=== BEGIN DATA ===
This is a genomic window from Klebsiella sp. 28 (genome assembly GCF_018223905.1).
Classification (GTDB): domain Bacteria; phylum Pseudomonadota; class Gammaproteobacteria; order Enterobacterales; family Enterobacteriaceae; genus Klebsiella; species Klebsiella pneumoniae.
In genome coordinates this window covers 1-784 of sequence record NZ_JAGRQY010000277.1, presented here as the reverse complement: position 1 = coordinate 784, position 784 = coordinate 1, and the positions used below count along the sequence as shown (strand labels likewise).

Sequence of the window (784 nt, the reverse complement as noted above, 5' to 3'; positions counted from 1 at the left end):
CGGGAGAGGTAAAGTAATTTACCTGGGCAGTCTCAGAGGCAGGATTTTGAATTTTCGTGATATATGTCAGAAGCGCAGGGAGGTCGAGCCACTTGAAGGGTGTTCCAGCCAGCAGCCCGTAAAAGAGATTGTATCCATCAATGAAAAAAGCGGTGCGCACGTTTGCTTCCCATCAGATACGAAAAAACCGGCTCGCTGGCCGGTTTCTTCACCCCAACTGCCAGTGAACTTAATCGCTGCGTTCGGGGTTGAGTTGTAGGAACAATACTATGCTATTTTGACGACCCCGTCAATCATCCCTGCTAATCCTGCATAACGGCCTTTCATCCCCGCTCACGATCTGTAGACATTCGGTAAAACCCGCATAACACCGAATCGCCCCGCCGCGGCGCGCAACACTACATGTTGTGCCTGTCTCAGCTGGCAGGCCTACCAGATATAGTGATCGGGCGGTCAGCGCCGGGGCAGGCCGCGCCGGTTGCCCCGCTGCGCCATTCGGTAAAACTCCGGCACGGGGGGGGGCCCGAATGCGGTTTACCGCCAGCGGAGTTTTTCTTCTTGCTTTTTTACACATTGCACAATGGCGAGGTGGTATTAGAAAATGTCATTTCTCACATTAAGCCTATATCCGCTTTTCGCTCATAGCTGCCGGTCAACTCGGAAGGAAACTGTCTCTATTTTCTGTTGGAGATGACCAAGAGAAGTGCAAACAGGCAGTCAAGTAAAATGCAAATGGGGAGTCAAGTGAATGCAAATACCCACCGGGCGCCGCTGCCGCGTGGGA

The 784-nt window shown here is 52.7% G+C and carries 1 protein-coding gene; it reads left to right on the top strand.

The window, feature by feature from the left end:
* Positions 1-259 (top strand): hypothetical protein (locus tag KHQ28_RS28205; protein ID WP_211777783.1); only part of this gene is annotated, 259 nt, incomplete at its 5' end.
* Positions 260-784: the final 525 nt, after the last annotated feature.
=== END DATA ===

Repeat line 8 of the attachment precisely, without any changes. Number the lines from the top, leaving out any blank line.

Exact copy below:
* Positions 1-259 (top strand): hypothetical protein (locus tag KHQ28_RS28205; protein ID WP_211777783.1); only part of this gene is annotated, 259 nt, incomplete at its 5' end.